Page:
Inspiring young people to appreciate nature
Freelance photographer, writer and blogger, Len Grant, checks out how the wild flowers are blooming in Hulme, Manchester, one of the sites of the Grow Wild England flagship project, Tale of Two Cities. He meets some locals along the way before chatting to team member Steph Lynch about her role in the project.
“It’s a lottery-funded project called Tale of Two Cities,” I tell him.
“Oh yes, I’ve heard of it,” says Roger as he takes another snap of the wild flowers.
“I live on the other side of Hulme and this is my shortcut into town,” he says. “You cycle through the urban landscape, come over that brow and then suddenly, wow, you’re hit by this amazing colour. I love it, I absolutely love it.”
“This was all sown by members of the community,” I say, remembering that wet Sunday afternoon back in March. I tell him quickly about the links with Everton and how the flowers are connecting the two communities.
“Wonderful,” he says. “It can feel a bit drab round here, a bit rundown, so to come across something like this is really life-affirming.”
“Thanks for your time,” I say to Roger as he gets back on his bike, “have a good day.”
Steph Lynch is Manchester’s project coordinator for Grow Wild and gets the people of Hulme involved in what is the English Flagship project supported by the Royal Botanical Gardens, Kew. We’re meeting at the top of the dual carriageway, near Asda, where the flowers on the central reservation are turning the heads of motorists waiting at the lights as well as local people passing by.
At the pedestrian crossing I get into conversation with Jean, on her bike from the other side of Hulme, en route to work as a lunchtime organiser at a local primary school. She says she’s been watching the flowers come out these last few weeks. “They’re breathtaking,” she says, “really beautiful, I love them. I’m going to bring the grandkids down and have a photograph in front of them.”
Once we meet up I ask Steph, who is only six weeks into her new role, what’s she enjoying most. “Working with members of the community,” she says, “and seeing the impact the flowers are having. I’m loving every second of it.”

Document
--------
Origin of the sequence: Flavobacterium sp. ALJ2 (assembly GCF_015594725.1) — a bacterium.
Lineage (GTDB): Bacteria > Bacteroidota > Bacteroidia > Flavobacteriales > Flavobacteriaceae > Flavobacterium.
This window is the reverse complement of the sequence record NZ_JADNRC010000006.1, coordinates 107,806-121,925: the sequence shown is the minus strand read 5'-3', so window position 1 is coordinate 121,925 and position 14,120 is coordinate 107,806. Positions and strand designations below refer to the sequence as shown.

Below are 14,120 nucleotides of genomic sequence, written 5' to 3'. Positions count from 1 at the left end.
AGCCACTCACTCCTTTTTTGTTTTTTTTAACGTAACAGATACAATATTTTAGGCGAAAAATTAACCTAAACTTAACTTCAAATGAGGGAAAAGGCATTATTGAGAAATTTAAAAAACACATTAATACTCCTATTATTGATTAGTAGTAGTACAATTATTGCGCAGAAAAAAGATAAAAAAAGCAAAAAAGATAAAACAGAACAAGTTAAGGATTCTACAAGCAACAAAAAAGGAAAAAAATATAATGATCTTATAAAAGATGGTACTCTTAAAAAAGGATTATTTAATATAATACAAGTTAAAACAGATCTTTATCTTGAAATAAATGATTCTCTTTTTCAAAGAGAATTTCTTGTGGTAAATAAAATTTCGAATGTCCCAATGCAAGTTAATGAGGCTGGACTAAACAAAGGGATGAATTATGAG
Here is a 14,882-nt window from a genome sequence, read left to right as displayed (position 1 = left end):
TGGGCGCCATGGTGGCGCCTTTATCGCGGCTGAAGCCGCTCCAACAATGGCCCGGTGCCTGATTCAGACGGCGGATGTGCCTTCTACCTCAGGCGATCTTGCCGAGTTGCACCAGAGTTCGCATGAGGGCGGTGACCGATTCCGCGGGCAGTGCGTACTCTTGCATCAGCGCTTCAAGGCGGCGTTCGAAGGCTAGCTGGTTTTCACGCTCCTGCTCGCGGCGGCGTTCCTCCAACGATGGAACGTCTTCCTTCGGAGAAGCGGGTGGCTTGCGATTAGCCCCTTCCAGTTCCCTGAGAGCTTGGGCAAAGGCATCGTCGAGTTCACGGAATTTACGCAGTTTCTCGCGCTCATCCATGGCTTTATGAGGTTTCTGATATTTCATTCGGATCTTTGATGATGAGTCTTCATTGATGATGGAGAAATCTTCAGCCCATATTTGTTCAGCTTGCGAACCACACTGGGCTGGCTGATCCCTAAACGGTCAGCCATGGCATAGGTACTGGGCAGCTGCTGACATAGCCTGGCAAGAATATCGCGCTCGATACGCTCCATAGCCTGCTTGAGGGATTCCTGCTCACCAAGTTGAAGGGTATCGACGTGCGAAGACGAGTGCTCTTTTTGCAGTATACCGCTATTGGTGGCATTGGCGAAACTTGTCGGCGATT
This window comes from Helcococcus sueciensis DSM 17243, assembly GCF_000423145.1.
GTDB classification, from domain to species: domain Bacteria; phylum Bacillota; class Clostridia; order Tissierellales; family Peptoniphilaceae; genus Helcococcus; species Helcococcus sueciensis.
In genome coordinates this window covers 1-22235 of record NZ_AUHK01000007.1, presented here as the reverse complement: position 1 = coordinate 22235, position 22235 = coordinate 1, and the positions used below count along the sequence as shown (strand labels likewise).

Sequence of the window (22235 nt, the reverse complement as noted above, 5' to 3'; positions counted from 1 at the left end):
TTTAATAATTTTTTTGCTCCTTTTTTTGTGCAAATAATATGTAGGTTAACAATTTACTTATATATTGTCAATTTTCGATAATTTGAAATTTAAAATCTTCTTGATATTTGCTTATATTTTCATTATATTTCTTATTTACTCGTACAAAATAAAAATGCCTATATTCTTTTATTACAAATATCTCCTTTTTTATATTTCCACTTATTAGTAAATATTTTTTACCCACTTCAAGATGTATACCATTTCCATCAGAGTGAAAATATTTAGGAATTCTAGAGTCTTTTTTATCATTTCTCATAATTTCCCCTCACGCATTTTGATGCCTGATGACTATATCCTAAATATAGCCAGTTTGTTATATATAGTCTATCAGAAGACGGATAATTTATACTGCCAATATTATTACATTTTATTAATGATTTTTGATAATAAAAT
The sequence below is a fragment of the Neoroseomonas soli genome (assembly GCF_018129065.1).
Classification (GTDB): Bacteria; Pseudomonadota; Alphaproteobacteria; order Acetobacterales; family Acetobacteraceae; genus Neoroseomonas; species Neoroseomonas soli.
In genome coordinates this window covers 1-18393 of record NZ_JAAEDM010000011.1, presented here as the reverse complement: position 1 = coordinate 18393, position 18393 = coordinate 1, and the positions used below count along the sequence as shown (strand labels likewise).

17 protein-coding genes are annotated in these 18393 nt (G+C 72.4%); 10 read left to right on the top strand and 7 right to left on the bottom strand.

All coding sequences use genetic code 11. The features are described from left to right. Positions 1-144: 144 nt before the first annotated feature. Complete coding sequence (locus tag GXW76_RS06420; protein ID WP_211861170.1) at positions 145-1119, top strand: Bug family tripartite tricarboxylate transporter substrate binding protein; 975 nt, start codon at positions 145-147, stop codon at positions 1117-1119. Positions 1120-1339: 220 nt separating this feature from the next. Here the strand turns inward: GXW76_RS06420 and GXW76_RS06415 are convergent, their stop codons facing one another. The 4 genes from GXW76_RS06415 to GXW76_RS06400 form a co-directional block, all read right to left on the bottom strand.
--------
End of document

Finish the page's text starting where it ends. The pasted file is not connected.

Steph has been organising trips for local schoolchildren to visit the National Wildflower Centre in Liverpool, the cornerstone of the Tale of Two Cities project. “One young lad said how lovely it was that, as they grow up, they’d see the flowers develop. He saw the wild flowers as symbolic of their childhood, and I thought it was really impressive for a young person to come out with something so poetic.”
It’s the education aspect of her job that Steph tells me she finds most rewarding, especially inspiring young people to appreciate nature. “That’s something that’s been lost by many over the generations,” she says. “It’s important to explain that the flowers don’t just look pretty, but they are really important for biodiversity.”
This end of the dual carriageway and the underpass, nearer the city centre, are resplendent with red poppies in particular but Steph says that each year the display will change. “Wild flower meadows can take up to five years to fully establish themselves,” she tells me. “Next year we’ll have a different display and, with little ongoing maintenance, the meadow will slowly find its own feet. It’ll be a changing feast that will evolve over time.”
“Really?” I ask, unaware there were that many species of bee.
“I’m a bee enthusiast,” she explains, “and the lead campaigner for bees with Manchester’s Friends of the Earth.”
“So you can really appreciate the impact of the wild flowers?”
“On so many levels,” says Steph.
After the summer, when the sea of colour has retreated, Steph will be working with more schools and community groups, organising sowing events at new locations for next year. “I’ve got hours of fun ahead of me,” she says.
Words and pictures are by photographer and writer Len Grant.